The move from Grade 5 to Grade 6 is a big deal. Having said that, witnessing this transition for students for the past 20 years it is also fairly predictable. It is exciting and challenging for the average student. It is extremely difficult for kids who struggle with organization. It is a joy ride for students who thrive on multiple notebooks, organized pencil cases,and multi-colored highlighters. By and large, it is an opportunity that most kids embrace to experience growing privileges, added responsibilities, multiple workloads to balance, and a fast paced collage of social interactions that include complex friendship groups, online exposure and interactions, “by the lockers” gossip. Make no mistake, the social world of a Grade 6 student is a not so subtle challenge.
Add social challenges to the academic workload to the new found freedom to moving between classes to exposure to older students and older ideas and you have a stew that brews for weeks and months and leads to a myriad of challenges along the way. It is not easy being a grade 6 student.
But…..all is not lost! Good teachers who are sensitive to the needs of this age group, structured opportunities to interact, ongoing and specific attention to challenged students, and a general openness of grade 6 students to discuss and consider right and wrong choices provides a mix for supporting, guiding, and teaching.
I’ve always considered Grade 6 students as the “morality police”. They really do insist upon “fairness”. As they move through grade 6 at different paces, they are Continue reading
On Wednesday, Feb 20, over 30 Grade 6 parents (approximately half of our Grade 6 population) attended an evening parent gathering hosted in a private home. The purpose of the evening was to get together to talk about social media and the challenges of parents and educators. Facebook usage dominated the conversation as did the topic of challenges associated with extensive online interest, involvement, and obsession!! Kids are plugged in. It’s a challenge for parents to make decisions around family rules and expectations. Every parent handles things differently. Over the years I have found it incredibly valuable to communicate with as many parents as I can to help shape my decisions as a parent and as a school leader. Schools have a responsibility to support, educate, and provide information to both students and parents around this important topic. This evening meeting was a great example of parents collectively tackling the challenges of parenting.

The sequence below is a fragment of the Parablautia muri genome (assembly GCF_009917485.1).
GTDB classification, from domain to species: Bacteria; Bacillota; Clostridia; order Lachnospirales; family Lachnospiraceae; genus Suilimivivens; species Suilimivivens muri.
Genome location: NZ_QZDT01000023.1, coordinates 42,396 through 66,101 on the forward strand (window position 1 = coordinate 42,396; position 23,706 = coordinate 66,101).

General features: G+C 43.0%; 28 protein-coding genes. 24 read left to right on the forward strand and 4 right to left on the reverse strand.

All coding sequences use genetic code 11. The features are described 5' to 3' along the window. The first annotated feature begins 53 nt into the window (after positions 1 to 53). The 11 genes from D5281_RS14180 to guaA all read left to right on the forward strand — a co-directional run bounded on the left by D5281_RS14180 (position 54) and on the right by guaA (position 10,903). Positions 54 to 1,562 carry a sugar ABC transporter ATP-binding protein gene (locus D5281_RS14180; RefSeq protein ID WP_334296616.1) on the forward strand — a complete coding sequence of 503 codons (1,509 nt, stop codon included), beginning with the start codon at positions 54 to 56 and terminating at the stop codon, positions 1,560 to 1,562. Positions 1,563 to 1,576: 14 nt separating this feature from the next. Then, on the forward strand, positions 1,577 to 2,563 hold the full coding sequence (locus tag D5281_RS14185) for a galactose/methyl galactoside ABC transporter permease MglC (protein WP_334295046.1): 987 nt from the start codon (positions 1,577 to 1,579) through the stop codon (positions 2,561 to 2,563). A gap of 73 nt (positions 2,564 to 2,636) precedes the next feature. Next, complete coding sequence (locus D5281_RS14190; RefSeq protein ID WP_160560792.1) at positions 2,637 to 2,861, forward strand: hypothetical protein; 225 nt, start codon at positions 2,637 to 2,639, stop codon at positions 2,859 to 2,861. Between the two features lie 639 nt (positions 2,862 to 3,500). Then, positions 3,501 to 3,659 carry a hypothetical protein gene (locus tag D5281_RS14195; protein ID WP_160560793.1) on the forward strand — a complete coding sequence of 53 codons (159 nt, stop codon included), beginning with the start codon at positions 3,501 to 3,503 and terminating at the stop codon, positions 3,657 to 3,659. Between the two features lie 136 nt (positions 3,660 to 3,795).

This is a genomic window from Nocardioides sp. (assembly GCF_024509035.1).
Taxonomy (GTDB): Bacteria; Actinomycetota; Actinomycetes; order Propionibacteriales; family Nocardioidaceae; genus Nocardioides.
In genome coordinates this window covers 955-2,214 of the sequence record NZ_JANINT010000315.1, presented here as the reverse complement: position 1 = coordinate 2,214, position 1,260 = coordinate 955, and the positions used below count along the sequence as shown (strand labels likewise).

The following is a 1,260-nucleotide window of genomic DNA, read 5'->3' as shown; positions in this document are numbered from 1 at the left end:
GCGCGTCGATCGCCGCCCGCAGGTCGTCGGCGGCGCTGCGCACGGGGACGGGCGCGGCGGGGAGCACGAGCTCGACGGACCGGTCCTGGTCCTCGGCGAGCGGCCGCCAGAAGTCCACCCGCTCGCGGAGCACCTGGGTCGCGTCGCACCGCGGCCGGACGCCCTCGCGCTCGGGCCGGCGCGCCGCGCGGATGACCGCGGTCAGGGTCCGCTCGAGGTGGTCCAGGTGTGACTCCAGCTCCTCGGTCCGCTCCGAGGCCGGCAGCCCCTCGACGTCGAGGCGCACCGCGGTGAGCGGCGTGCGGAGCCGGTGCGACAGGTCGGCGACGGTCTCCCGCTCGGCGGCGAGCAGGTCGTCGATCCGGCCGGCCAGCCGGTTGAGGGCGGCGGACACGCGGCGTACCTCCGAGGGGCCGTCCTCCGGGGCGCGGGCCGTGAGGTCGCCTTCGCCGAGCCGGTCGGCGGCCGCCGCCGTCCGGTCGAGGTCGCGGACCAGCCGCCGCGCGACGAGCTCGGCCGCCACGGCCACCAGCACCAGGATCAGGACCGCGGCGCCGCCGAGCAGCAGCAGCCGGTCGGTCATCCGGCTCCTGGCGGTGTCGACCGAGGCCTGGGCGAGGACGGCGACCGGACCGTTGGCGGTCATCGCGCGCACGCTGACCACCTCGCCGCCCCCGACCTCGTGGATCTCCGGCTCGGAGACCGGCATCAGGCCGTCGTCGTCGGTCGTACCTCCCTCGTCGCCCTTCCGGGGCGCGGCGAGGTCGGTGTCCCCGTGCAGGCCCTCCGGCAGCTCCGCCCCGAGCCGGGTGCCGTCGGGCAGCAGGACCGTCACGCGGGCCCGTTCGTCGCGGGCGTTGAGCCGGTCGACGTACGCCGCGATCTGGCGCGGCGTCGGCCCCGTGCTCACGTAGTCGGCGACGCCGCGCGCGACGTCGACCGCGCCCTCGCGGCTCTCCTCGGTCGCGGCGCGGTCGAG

I was very impressed with the turnout of parents. The community is naturally very
Grade 6 Parents Gather for a Lively Discussion and a Meal on Feb 20 2013
interested in this topic. I would urge parents to rally around one another, exchange ideas, tips, and suggestions. It is not easy to parent in the digital age. We all share the same concerns, hopes, and fears as parents. Moreover, we are all in uncharted territory when it comes to technology and share similar questions.
Below is a link to the presentation. Feel free to view it. In addition, I’ve added a link to an excellent Ted Talk that is worth listening to. It’s about our “plugged in” world we have become!
This is the presentation to Grade 6 parents. This is the powerpoint presentation.
This is the same presentation to Grade 6 parents as a movie. It’s a larger file for downloading (28 mb) but plays fine.
Last Monday, students didn’t come to school, but teachers did! What were we doing at school on Monday? What happens on those “Professional Development” days? What happens at those weekly meetings that teachers have every Wednesday afternoon?
The answer is alot of learning, planning, reflecting, dialogue and professional growth. Check out the link below (in blue) to a short collection of images:
We are a learning organization. On days like Monday or on weekly Wednesday afternoons, faculty spend time preparing classes, lessons, unit plans, assessments, and engaging activities.
LCS faculty are professionals, interested in their own personal learning and professional growth and, most importantly, improving the experience for students. This is the mission we, as faculty, are on. We strive to ensure that students have high quality learning experiences at LCS. I salute the LCS faculty for their commitment and effort. Faculty are working hard on behalf of students and families.